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I have a linked list whose elements are of type

typedef struct List * News;
struct List
    {
         char * Text;
         News NextN;
    };

In the main function I declared an array of type News as follows

News PTH[50];
for (i = 0; i < 50; i++)
    {
         PTH[i] = (News) malloc(sizeof(struct List));
         PTH[i] -> Text = NULL;
         PTH[i] -> NextN = NULL;
    }

I added new nodes in the beginning of the list with

if ( PTH[i] -> Text == NULL)
    PTH[i] -> Text = msg;
else 
    {
        t -> Text = msg;
        t -> NextN = PTH[i];
        PTH[i] = t;
    }

Where msg is a array of char of length 2000; and and then tried to print the texts apointed by PTH[i] -> Text with

p = PTH[i];
if (p -> Text != NULL)
    {
        printf("%s", p -> Text);
        p = p -> NextN;
    }
while (p != NULL)
    {
        printf("%s", p -> Text);
        p = p -> NextN;
    }
}

This algorithm only add one node. The error is how I define the PTH or is there an error in how I put nodes in the list.

share|improve this question
1  
We can assume the typedef for News is before the List structure definition, right? Because as written, this won't compile. Further, sizeof(struct News) ? There is no struct News, so that won't compile regardless. Kindly post the real code in compilable form. –  WhozCraig Nov 3 '13 at 21:09
    
@WhozCraig, sorry, I edit the errors. They are not in the my program. My program is over 200 lines long and in portuguese, do I post it (The other parts are work fine)? –  Paulo H Nov 3 '13 at 21:17
    
@claptrap each PTH[i] correspond to an news agency, and the nodes are the news, organized by the time of arriving. –  Paulo H Nov 3 '13 at 21:22
1  
@PauloHenrique ok i think i understand now, you want read texts and set them in the vector if there is previously a text you want to add a new node - so its an array of linked lists? otherwise it seems superfluous to have a link between each node when you anyway can just get the next in the array. –  Claptrap Nov 3 '13 at 21:26
    
@claptrap yes. And after, print them in the screen, in order. –  Paulo H Nov 3 '13 at 21:30
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2 Answers

up vote 1 down vote accepted

Assuming that msg is a buffer you use to receive new data, you have to be careful with this statement:

PTH[i] -> Text = msg;

Since msg is a pointer to char, the assignment will not copy the characters sequence; instead, it will just make PTH[i]->Text point to the same location as msg. This is problematic if you change the contents in msg - the changes are, of course, reflected back in every PTH[i]->Text for which the assignment was made, namely, every node that you ever added. Probably, not quite what you want. This is why it seems like you can only handle one node at a time. They all get the same text, because they all point to the same memory location.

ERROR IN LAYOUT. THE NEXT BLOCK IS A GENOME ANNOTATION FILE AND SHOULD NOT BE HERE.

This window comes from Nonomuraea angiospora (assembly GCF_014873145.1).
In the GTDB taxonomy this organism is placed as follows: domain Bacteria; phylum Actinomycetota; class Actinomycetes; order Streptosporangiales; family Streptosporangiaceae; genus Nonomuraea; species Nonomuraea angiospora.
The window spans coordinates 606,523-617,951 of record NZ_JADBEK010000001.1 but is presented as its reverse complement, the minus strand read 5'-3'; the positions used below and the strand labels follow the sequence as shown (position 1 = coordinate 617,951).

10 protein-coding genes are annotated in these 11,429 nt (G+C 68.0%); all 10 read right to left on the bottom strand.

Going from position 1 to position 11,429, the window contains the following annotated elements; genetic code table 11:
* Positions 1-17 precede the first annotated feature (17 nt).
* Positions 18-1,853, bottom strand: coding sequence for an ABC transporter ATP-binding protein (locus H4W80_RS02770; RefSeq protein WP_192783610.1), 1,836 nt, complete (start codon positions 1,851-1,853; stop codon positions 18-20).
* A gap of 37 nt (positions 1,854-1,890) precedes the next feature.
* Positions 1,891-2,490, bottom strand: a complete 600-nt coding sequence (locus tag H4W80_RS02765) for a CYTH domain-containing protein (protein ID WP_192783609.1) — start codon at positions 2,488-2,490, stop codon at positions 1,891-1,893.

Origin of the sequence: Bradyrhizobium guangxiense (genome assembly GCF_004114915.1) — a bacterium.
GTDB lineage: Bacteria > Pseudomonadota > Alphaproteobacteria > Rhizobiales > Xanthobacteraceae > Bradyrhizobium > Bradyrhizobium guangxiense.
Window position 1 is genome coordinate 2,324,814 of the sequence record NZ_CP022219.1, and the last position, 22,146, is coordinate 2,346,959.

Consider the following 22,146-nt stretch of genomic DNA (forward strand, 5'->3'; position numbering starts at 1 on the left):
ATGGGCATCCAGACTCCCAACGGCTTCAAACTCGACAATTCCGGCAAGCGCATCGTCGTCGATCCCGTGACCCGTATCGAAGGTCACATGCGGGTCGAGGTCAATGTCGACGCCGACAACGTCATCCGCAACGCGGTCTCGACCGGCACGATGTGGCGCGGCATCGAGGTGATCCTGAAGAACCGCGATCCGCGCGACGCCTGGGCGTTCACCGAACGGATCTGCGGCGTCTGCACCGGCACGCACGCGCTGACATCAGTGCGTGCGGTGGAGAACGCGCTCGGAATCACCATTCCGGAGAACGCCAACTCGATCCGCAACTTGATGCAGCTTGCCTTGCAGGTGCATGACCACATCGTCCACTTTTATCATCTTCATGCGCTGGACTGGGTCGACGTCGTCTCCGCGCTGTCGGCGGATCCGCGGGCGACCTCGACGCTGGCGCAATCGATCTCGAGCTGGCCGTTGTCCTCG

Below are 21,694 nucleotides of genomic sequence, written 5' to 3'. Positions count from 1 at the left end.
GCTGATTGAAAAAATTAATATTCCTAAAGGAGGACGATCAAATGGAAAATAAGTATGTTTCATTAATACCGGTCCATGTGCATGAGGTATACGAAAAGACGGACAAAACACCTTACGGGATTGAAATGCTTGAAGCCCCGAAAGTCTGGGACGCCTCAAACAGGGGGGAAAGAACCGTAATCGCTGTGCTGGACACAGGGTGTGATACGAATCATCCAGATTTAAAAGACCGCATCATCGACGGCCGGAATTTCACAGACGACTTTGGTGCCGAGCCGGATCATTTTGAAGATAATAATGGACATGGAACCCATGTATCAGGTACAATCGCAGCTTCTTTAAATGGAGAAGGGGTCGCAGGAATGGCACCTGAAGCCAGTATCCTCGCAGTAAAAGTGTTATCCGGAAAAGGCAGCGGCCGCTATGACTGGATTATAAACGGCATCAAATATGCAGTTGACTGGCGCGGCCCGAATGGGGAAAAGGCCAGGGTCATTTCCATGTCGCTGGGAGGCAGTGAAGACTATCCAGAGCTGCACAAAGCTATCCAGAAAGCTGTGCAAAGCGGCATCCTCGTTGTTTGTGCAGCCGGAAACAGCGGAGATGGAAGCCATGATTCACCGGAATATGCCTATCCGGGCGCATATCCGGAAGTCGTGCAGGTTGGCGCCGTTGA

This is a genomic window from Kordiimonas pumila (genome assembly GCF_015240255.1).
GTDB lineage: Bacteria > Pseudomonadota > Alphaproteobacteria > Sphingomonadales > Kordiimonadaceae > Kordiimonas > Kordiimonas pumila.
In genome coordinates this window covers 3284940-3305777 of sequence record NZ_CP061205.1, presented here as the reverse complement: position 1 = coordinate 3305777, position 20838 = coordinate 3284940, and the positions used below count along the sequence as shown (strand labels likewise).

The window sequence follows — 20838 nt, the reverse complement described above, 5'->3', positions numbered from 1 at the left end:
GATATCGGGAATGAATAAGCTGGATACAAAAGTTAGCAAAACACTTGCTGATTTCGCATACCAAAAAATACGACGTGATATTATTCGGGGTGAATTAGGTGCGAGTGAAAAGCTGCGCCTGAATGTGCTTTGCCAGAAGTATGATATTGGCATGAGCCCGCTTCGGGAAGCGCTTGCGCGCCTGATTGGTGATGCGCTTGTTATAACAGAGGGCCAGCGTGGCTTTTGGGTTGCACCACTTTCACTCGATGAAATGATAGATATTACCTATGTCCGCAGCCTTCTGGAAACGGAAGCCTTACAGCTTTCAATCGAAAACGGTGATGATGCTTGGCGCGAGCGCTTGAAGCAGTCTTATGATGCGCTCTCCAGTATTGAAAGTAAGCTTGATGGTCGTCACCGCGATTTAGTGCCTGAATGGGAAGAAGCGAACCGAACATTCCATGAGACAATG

You should use strcpy instead:

strcpy(PTH[i]->Text, msg);

Don't forget to include string.h.

This assumes that PTH[i]->Text is already allocated. You might want to use strncpy if there is a chance that msg exceeds 2000 characters, to avoid buffer overflows.

If you didn't alloc space for PTH[i]->Text, you could allocate exactly strlen(msg)+1 positions for PTH[i]->Text and then use strcpy safely. Or you could use strdup, also declared in string.h, which has exactly this behavior:

PTH[i]->Text = strdup(msg);
share|improve this answer
    
can I copy the content of msg to the pointer PTH[i] -> Text ? –  Paulo H Nov 3 '13 at 22:34
    
@PauloHenrique Did you alloced space for PTH[i]->Text? e.g. PTH[i]->Text = malloc(...) –  Filipe Gonçalves Nov 3 '13 at 22:36
    
NO, I did alloced for the PTH only. –  Paulo H Nov 3 '13 at 22:37
1  
Then you can't copy directly before allocating memory for PTH[i]->Text. You can use strdup (string duplicate) to do that for you. I updated my answer, check it. It's as simple as: PTH[i]->Text = strdup(msg); –  Filipe Gonçalves Nov 3 '13 at 22:38
add comment

maybe it is something like this you are after:

if ( PTH[i]->Text == NULL )
{
  PTH[i]->Text = msg;
}
else // first create node, then append by first finding the last node
{
  News it = NULL;
  News t = malloc( sizeof(struct List));
  t->Text = msg;
  t->NextN = NULL;

  for ( it = PTH[i]->NextN; it != NULL; it = it->NextN)
  {
    ;
  }
  it->NextN = t;
}
share|improve this answer
    
I corrected that, these errors are not in my original program. –  Paulo H Nov 3 '13 at 21:17
    
Shouldn't that be for ( it = PTH[i]->NextN; it->NextN != NULL; it = it->NextN) ? –  Cookyt Nov 3 '13 at 21:42
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